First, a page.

system — 2012-07-26T19:05:55-04:00 — #12
Perhaps you could define what you mean by "code hacker".
When I see "code hacker" that means someone who doesn't know what they are doing and so tries to take short cuts by cobbling together bits and pieces of code from all sorts of places and then scratches their bum wondering why the heck their code doesn't work....go figure :rolleyes:.
Then after giving up trying to fix by themselves what are usually simple and stupid mistakes, they drag their broken code into forums like this one looking for someone to untangle the the code and fix it for free, thinking that forums are just a free debugging service which they are not.
Is the above definition of a code hacker the same as yours?
deeve007 — 2012-07-26T19:09:37-04:00 — #13
system — 2012-07-26T19:11:22-04:00 — #14
ok, then until I see yours I'll stick with mine above.
deeve007 — 2012-07-26T19:16:56-04:00 — #15
Christ, you don't have more important things to worry about?
(and after just 5 posts??)
system — 2012-07-26T19:22:23-04:00 — #16
I suppose it would be reasonable for anyone to ask you the same question, especially since you have only 16 posts
But in any case, what's the issue here?
I asked for your definition of a code hacker, which you haven't posted, and I gave you mine so we can compare apples with apples. I don't see how I can be any fairer than that
deeve007 — 2012-07-26T19:27:39-04:00 — #17
Well, you may not (it seems), but I have plenty more important things to worry about.
ralphm — 2012-07-26T20:09:02-04:00 — #18
There are some brilliant people around here, but part of the problem with a forum is that people's attendance is somewhat random, so on any given day, week or month there's no guarantee of what help/answers you will get.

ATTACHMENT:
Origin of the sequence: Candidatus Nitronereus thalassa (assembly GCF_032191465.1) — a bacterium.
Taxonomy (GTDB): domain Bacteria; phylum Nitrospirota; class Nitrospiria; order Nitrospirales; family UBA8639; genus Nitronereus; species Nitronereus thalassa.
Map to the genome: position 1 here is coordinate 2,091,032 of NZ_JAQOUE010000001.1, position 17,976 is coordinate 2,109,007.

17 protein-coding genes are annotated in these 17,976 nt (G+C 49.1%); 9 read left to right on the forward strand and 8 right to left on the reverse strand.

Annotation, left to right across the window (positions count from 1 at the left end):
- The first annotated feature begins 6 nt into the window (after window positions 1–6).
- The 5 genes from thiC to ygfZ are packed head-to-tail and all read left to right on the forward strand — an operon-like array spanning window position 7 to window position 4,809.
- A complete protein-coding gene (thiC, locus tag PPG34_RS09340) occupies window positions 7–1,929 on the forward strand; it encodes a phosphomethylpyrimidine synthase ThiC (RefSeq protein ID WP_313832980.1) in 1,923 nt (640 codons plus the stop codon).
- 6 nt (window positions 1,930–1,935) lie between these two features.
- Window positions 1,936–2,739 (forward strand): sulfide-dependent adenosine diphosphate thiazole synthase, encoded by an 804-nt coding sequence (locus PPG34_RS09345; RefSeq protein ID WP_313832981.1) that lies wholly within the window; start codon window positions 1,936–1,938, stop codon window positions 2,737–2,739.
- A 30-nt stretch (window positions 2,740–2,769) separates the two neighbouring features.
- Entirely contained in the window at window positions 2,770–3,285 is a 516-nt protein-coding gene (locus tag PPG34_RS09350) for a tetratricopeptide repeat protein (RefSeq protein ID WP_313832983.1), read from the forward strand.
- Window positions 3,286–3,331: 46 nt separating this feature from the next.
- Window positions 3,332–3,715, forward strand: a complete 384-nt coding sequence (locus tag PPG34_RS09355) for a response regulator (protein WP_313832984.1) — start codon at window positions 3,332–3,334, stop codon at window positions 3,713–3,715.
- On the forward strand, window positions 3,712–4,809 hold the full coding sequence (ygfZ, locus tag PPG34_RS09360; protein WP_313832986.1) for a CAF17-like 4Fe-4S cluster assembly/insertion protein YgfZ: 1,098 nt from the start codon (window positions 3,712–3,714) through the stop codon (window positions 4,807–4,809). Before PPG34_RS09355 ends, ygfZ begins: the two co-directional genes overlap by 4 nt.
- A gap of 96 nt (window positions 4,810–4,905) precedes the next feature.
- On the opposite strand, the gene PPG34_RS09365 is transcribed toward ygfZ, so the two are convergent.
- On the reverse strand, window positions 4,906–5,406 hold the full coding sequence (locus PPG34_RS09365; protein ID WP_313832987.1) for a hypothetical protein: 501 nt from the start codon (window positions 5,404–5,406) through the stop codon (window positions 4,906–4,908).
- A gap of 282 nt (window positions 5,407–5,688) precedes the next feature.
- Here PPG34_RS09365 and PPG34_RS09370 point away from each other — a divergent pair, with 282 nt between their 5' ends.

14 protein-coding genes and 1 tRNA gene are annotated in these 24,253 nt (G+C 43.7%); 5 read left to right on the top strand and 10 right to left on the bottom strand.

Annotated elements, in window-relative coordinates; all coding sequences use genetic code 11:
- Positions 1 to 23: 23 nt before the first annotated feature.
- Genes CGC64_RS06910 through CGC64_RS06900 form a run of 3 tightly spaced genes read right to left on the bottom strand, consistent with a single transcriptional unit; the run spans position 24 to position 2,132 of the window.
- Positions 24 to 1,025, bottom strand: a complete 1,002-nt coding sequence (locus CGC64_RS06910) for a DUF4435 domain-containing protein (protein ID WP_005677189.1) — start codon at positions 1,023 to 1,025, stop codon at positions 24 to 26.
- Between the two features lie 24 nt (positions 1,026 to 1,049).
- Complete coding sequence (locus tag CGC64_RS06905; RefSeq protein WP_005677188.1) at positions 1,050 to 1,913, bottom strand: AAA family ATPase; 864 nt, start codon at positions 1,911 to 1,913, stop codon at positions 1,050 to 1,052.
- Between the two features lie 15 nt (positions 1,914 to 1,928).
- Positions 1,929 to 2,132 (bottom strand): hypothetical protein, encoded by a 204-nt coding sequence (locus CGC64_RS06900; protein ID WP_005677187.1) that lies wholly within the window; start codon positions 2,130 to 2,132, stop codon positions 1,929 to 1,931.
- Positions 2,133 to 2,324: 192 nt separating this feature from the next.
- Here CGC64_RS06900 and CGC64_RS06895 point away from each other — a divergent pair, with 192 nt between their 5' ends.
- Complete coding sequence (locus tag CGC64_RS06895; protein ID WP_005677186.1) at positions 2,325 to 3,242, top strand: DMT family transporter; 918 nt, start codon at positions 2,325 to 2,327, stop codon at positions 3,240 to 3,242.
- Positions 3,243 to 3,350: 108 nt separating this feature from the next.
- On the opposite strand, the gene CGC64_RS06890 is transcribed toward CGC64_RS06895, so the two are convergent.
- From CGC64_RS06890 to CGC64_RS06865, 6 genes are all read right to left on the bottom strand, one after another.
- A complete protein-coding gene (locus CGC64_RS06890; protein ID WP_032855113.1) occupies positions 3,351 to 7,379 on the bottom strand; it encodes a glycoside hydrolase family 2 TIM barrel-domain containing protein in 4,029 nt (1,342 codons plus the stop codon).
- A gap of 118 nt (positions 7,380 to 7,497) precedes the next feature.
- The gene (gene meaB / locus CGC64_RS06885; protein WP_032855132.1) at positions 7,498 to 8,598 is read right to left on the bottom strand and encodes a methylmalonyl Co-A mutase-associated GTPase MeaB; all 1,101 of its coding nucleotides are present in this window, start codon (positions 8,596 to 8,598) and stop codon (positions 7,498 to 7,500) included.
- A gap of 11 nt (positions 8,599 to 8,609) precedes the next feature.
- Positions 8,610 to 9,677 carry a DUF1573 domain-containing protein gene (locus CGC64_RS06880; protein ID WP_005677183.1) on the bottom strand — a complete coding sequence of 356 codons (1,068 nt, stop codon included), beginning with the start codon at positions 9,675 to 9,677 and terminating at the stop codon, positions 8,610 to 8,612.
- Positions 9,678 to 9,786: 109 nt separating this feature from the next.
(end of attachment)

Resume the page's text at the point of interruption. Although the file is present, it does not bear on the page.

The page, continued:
deeve007 — 2012-07-26T20:13:28-04:00 — #19
Thanks Ralph, appreciate the informed viewpoint.
awasson — 2012-07-26T20:51:56-04:00 — #20
Ralph, I think there's more to it and that's why I didn't take offense to the bluntness of the thread.
Back in 2006, when deeve07 joined SP, the quality of discussion was far more technically oriented and I think the forum architecture was better suited to getting into those discussions. Over time that has changed. We used to have an application development subsection under PHP where there were deep discussions about design patterns; not just MVC, but all sorts patterns. I did a little posting in there but more often I lurked and learned and then bought books to learn more. Then CMS became CMS & Wordpress which kind of leaves those of us who work on other systems out in the cold... If this has somehow improved SP's business model or bottom line, well that's great but I do miss the deep coding and development discussions.
Also, what happened to the "tech times" and other newsletters? Those were great but I don't remember the last time I read one.
PS: When I think of code hacking, I'm not offended. I remember when being a hacker meant 2600 (http://www.2600.com/) and things like that. Now when I hear hacker or code hacker, I think of [Makezine or [URL="http://hackaday.com/"]Hackaday](http://makezine.com/).